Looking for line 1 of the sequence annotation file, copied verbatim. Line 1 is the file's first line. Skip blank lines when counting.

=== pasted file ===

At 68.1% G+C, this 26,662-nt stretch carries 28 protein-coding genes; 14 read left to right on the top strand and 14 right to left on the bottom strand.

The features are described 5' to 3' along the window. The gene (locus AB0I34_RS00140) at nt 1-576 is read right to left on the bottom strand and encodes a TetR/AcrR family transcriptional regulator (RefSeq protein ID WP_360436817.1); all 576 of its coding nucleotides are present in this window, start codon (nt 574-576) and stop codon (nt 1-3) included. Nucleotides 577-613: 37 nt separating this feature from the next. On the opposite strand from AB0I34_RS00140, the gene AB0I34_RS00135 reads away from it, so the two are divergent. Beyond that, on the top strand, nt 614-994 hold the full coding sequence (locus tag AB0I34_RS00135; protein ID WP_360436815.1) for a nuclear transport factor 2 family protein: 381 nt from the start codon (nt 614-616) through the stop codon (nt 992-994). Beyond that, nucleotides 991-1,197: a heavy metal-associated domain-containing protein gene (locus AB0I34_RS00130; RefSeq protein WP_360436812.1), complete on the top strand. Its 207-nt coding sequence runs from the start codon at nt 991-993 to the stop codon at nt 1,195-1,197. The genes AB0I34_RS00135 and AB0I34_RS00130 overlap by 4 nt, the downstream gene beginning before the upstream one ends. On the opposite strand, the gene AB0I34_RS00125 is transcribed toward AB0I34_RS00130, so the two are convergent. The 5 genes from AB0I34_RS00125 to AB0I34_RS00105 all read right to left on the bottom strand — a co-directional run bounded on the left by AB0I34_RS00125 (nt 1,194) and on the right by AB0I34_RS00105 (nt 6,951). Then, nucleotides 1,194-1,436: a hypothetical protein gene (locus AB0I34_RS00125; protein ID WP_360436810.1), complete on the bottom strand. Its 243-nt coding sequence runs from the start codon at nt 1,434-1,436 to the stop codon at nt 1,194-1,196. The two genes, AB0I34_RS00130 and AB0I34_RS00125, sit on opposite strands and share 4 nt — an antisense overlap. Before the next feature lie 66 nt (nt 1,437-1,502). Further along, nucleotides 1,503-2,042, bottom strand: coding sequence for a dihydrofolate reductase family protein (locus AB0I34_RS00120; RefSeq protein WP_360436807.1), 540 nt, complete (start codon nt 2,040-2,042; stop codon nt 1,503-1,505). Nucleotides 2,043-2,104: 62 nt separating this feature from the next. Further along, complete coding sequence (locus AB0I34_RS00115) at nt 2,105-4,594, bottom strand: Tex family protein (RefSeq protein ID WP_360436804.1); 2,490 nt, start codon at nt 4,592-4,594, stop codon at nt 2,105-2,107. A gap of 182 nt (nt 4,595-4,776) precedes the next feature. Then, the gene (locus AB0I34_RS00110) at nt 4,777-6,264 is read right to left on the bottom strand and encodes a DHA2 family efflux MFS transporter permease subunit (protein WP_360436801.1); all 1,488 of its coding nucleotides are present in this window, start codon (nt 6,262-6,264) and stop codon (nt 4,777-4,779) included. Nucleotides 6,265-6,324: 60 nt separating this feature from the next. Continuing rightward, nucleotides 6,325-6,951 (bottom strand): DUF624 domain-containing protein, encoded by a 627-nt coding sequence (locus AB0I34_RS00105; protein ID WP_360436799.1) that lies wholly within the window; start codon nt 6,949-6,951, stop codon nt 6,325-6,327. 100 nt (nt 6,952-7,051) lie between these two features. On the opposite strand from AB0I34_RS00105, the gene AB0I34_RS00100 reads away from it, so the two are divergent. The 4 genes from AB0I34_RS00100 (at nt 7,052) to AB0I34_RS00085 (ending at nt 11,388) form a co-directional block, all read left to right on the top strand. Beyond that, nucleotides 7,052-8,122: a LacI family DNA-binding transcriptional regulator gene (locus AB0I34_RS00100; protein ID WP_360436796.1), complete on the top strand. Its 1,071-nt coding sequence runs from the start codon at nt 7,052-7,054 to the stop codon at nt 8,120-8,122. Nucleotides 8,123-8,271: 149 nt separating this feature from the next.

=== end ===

At 68.1% G+C, this 26,662-nt stretch carries 28 protein-coding genes; 14 read left to right on the top strand and 14 right to left on the bottom strand.